How to protect yourself from CashApp scams[Updated]

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There is no Cash App generator or Cash App hack that requires you to install a mobile app to get free money.

Cash App, Square’s peer-to-peer (P2P) payment services app, has grown steadily since its debut in late 2013, fueled by a promotional marketing campaign offering cash gifts to those who engage with the brand on various social media platforms. The success of these promotions, in turn, encourages an army of scammers who employ various scams to steal hard-earned money from social media users, Tenable said.

The cybersecurity firm detailed that scammers attack vulnerable Cash App users on Twitter and Instagram through false requests, money exchange schemes that promise to multiply (money flipping), and mobile application recommendations, at the same time as videos of YouTube promote fake Cash App generators.

You have to be very careful because the reality is that from time to time we meet certain individuals who want to get away with it and steal your money, which you have earned working from sunrise to sunset. The police have issued an alert to the community to beware of scammers.

The scammers’ operation works like this:


The person stops you on the street, the mall, or in a public place. He tells her that he has an emergency. They tell him a sad and credible story and he tells them that they need to make a phone call and send some texts to their relative, but their cell phone has no battery. Then they ask you please if you can lend them your phone so they can make a call.

You, being a very good person and thinking that there is nothing wrong with providing your phone for a simple call or text, lend it to him. The problem is that by doing that, the person takes their phone, and instead of making the calls or sending a text message, what they do is search and open their Venmo, Cashapp, or Paypal application and send money themselves from their account and make purchases with access to your applications. These people are experts and they do everything right fast while they are talking to you and entertaining you.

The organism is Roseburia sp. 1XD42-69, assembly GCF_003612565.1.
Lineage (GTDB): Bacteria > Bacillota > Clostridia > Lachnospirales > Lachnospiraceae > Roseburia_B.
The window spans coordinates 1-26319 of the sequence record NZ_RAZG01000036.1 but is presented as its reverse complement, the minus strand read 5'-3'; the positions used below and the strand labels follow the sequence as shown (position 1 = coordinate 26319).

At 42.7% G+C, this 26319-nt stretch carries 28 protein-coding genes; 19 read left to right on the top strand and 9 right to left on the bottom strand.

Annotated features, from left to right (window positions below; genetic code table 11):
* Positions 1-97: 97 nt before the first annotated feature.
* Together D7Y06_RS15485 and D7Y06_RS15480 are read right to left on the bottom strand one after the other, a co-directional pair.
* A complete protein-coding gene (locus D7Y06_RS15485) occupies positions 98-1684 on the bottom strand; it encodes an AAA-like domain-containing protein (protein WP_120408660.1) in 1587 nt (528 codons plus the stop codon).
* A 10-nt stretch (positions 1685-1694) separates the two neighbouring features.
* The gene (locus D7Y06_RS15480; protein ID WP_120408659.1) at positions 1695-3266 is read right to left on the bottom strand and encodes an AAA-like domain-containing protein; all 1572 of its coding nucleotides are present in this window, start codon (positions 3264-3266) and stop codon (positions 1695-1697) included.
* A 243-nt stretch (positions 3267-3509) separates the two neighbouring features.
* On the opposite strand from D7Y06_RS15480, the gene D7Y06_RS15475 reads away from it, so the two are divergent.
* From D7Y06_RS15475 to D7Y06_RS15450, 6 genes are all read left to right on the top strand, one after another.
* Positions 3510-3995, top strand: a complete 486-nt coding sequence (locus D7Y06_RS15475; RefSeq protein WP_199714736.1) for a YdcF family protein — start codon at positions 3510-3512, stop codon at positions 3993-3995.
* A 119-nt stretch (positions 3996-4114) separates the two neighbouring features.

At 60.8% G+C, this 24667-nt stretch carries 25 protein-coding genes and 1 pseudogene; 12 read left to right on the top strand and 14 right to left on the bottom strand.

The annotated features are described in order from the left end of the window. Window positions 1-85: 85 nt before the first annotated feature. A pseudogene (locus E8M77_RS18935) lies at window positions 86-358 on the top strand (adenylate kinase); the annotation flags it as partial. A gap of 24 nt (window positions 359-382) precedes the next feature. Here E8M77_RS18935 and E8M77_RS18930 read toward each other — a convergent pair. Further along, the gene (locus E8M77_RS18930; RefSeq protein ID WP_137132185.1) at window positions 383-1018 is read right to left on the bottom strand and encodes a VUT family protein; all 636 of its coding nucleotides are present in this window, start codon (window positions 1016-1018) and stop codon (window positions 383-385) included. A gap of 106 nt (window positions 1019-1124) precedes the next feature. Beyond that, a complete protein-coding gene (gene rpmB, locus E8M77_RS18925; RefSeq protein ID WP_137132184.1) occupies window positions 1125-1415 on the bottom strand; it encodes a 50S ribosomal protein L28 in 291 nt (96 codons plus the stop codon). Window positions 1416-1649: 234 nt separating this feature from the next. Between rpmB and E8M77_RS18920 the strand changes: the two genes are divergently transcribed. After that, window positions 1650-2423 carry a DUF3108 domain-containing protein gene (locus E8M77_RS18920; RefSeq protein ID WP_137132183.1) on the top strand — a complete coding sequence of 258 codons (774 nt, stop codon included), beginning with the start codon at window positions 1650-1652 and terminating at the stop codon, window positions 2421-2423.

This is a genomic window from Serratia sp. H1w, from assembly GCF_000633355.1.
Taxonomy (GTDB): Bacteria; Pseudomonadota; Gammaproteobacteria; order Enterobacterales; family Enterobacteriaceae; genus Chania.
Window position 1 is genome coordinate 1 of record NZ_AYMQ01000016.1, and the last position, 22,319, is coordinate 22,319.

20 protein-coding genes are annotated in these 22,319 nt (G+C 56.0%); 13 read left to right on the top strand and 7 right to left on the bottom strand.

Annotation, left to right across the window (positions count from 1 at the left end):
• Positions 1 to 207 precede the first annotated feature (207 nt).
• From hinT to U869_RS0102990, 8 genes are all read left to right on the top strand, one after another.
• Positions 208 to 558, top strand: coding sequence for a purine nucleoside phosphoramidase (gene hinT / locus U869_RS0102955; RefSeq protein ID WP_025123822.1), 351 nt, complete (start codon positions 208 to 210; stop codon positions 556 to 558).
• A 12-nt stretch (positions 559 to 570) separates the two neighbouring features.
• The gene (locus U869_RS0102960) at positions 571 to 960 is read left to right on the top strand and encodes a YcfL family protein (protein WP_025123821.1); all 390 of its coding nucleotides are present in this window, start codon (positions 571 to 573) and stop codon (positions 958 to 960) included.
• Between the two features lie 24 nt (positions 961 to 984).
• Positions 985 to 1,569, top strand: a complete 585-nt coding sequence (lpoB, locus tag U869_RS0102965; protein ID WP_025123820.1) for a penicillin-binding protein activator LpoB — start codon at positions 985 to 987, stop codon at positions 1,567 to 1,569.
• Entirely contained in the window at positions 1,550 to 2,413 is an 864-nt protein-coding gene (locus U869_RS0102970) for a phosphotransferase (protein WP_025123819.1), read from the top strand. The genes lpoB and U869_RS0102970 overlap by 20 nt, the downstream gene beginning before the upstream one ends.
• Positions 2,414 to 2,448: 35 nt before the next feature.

“Looking at the numbers, it’s easy to see why Cash App is such a promising target for scammers. According to a MarketWatch article from August 2019, Cash App recorded a whopping 2.4 million downloads in July 2019. The same article notes that the Cash App application has been downloaded 59.8 million times since its launch in 2013, surpassing its biggest competitor, Venmo, which has been downloaded 52.7 million times, ”he said in a statement.

He cautioned that the app team will never ask customers to send them money, nor will it ask for a customer’s PIN or passcode outside of the app. So he made the following recommendations:


Don’t trust Twitter and Instagram posts promoting #CashAppFriday or other giveaways. Do the math; If it sounds too absurd ($ 900 for the first 900 people), it is probably a scam. Even if it’s a modest sum ($ 20 for the first 100 people), be skeptical.

Changing money so that it multiplies is not a real operation. There is no program or method to alter transactions to increase the value of your money within the Cash App or any other person-to-person payment service. If the test they offer you is to convert $2 into $20, know that the Cash App scammer is using his pool of funds to gain your trust and steal a larger sum of money.

If you get a message from someone saying they won a Cash App giveaway and include a link to a website asking you to log into Cash App, it is almost certainly a phishing site. Do not enter their mobile phone number or provide their “access code” on any website. Instead of clicking a link in a direct message or social media post, visit the actual Cash App website ( or check their mobile app.


There is no Cash App generator or Cash App hack that requires you to install a mobile app to get free money. In these cases, they use you as a pawn to help a scammer earn money for the applications that you install on your mobile phone.

It is important to review the Cash App settings to scare off scammers. This includes making sure you have enabled Security Lock, which requires the Cash App pin to transfer funds. Keep the Cash App pin and never share it with anyone or with any website.

Lastly, he noted that you can restrict who can send you an incoming money request to Contacts Only. These will prevent Cash App scammers, posing as Cash App or celebrities, from sending you requests to send them money for verification purposes. Even with this setting enabled, you can continue to send and receive money through the Cash App.

So be very careful with these scams. If you are a victim, immediately make a report to the police and contact your service providers.


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